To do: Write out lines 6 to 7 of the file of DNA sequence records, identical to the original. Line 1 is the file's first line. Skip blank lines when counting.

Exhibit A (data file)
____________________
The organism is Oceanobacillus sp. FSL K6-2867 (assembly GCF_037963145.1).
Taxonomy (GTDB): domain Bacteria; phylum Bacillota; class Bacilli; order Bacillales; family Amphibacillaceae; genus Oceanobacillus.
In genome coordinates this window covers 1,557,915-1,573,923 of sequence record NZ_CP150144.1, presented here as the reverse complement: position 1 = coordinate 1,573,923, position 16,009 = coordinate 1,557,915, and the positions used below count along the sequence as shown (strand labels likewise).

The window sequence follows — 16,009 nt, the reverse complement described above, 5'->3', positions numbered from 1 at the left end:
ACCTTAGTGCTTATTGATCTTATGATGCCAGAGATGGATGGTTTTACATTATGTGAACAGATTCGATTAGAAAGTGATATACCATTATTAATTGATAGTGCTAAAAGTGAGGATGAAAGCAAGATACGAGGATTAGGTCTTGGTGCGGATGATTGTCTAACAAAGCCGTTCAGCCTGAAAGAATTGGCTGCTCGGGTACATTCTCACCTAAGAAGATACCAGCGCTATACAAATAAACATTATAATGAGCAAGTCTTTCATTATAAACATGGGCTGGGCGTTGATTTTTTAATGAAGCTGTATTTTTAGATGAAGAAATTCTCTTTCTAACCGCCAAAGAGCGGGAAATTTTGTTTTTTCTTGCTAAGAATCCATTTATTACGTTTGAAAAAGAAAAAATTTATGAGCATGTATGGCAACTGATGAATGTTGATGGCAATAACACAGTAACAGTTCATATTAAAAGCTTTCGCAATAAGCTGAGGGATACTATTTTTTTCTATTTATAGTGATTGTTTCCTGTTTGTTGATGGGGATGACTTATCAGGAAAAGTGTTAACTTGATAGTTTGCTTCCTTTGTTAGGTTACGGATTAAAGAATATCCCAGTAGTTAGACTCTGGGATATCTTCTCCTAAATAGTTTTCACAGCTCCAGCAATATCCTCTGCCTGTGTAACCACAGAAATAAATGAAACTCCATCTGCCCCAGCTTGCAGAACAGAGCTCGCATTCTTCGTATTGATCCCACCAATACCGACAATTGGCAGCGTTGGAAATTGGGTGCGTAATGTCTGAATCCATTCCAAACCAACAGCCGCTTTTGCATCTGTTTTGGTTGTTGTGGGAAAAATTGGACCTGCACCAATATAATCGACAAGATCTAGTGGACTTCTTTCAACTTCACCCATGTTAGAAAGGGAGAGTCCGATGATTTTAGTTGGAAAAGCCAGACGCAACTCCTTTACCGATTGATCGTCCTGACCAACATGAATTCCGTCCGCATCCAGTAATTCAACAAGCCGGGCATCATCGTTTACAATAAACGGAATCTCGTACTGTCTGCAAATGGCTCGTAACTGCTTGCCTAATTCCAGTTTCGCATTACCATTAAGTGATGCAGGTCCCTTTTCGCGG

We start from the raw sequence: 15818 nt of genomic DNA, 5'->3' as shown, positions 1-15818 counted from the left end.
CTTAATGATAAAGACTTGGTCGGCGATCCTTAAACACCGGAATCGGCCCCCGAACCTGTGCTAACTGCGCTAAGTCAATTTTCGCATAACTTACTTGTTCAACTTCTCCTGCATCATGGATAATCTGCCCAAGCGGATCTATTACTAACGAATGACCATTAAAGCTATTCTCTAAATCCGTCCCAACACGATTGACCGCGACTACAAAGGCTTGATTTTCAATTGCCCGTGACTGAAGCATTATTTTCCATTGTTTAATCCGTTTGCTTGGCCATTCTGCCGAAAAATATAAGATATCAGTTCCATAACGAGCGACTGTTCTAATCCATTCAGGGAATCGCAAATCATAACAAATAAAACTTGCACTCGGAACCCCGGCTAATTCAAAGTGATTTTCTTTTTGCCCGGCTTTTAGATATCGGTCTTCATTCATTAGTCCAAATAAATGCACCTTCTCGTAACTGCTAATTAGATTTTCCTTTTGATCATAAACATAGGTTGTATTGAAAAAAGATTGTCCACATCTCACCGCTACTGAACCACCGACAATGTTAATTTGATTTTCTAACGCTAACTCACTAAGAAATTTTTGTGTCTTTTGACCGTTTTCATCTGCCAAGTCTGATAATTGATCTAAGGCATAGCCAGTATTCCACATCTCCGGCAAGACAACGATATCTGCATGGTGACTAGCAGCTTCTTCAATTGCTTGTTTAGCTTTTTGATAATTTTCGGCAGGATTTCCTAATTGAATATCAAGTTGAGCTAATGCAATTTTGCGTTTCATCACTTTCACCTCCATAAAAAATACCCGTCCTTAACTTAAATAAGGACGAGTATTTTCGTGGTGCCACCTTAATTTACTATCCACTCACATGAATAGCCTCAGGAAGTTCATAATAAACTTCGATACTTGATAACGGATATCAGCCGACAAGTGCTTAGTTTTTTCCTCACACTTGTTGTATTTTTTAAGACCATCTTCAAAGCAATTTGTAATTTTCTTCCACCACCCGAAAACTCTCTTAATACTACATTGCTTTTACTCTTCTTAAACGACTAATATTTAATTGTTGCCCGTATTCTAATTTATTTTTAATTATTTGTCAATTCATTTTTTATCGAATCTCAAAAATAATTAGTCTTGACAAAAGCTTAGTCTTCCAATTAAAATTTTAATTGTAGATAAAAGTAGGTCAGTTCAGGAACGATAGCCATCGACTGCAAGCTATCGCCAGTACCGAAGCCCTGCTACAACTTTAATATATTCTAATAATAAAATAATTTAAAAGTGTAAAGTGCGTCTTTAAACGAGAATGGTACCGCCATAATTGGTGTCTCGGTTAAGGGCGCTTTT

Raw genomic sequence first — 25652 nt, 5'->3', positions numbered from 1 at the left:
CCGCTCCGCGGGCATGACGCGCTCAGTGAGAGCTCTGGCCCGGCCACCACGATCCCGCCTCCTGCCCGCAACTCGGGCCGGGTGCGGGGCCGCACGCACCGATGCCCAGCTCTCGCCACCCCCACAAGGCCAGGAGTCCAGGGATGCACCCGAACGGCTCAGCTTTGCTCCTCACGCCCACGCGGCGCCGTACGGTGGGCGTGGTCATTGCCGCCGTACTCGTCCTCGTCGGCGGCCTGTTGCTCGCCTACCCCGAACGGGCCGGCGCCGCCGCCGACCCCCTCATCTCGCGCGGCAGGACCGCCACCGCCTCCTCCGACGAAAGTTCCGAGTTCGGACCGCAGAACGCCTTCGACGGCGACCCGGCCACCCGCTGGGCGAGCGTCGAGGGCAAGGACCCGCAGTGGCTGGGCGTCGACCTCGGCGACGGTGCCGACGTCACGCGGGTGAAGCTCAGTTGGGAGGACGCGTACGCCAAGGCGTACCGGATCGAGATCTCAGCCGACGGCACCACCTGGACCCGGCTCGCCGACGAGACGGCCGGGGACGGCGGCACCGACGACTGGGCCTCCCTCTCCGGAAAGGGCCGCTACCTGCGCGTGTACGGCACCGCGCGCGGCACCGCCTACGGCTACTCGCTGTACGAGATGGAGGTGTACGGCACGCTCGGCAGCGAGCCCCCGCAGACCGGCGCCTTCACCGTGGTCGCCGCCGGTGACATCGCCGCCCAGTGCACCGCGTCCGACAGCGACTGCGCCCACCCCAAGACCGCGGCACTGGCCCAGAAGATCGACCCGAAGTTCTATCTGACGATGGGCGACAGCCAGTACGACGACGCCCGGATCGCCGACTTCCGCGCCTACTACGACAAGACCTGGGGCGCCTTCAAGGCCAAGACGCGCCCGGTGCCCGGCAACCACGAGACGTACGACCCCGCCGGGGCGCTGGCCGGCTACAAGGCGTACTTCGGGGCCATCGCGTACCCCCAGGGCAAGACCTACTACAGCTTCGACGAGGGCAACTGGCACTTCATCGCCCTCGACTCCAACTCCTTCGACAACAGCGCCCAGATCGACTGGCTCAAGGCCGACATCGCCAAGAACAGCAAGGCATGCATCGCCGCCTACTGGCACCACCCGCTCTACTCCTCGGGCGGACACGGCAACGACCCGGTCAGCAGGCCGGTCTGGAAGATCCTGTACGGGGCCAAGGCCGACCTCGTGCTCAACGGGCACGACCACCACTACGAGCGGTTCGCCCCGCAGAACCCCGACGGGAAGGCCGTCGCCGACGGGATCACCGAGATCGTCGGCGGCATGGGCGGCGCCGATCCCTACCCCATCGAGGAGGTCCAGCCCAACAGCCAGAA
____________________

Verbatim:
We start from the raw sequence: 15818 nt of genomic DNA, 5'->3' as shown, positions 1-15818 counted from the left end.
CTTAATGATAAAGACTTGGTCGGCGATCCTTAAACACCGGAATCGGCCCCCGAACCTGTGCTAACTGCGCTAAGTCAATTTTCGCATAACTTACTTGTTCAACTTCTCCTGCATCATGGATAATCTGCCCAAGCGGATCTATTACTAACGAATGACCATTAAAGCTATTCTCTAAATCCGTCCCAACACGATTGACCGCGACTACAAAGGCTTGATTTTCAATTGCCCGTGACTGAAGCATTATTTTCCATTGTTTAATCCGTTTGCTTGGCCATTCTGCCGAAAAATATAAGATATCAGTTCCATAACGAGCGACTGTTCTAATCCATTCAGGGAATCGCAAATCATAACAAATAAAACTTGCACTCGGAACCCCGGCTAATTCAAAGTGATTTTCTTTTTGCCCGGCTTTTAGATATCGGTCTTCATTCATTAGTCCAAATAAATGCACCTTCTCGTAACTGCTAATTAGATTTTCCTTTTGATCATAAACATAGGTTGTATTGAAAAAAGATTGTCCACATCTCACCGCTACTGAACCACCGACAATGTTAATTTGATTTTCTAACGCTAACTCACTAAGAAATTTTTGTGTCTTTTGACCGTTTTCATCTGCCAAGTCTGATAATTGATCTAAGGCATAGCCAGTATTCCACATCTCCGGCAAGACAACGATATCTGCATGGTGACTAGCAGCTTCTTCAATTGCTTGTTTAGCTTTTTGATAATTTTCGGCAGGATTTCCTAATTGAATATCAAGTTGAGCTAATGCAATTTTGCGTTTCATCACTTTCACCTCCATAAAAAATACCCGTCCTTAACTTAAATAAGGACGAGTATTTTCGTGGTGCCACCTTAATTTACTATCCACTCACATGAATAGCCTCAGGAAGTTCATAATAAACTTCGATACTTGATAACGGATATCAGCCGACAAGTGCTTAGTTTTTTCCTCACACTTGTTGTATTTTTTAAGACCATCTTCAAAGCAATTTGTAATTTTCTTCCACCACCCGAAAACTCTCTTAATACTACATTGCTTTTACTCTTCTTAAACGACTAATATTTAATTGTTGCCCGTATTCTAATTTATTTTTAATTATTTGTCAATTCATTTTTTATCGAATCTCAAAAATAATTAGTCTTGACAAAAGCTTAGTCTTCCAATTAAAATTTTAATTGTAGATAAAAGTAGGTCAGTTCAGGAACGATAGCCATCGACTGCAAGCTATCGCCAGTACCGAAGCCCTGCTACAACTTTAATATATTCTAATAATAAAATAATTTAAAAGTGTAAAGTGCGTCTTTAAACGAGAATGGTACCGCCATAATTGGTGTCTCGGTTAAGGGCGCTTTT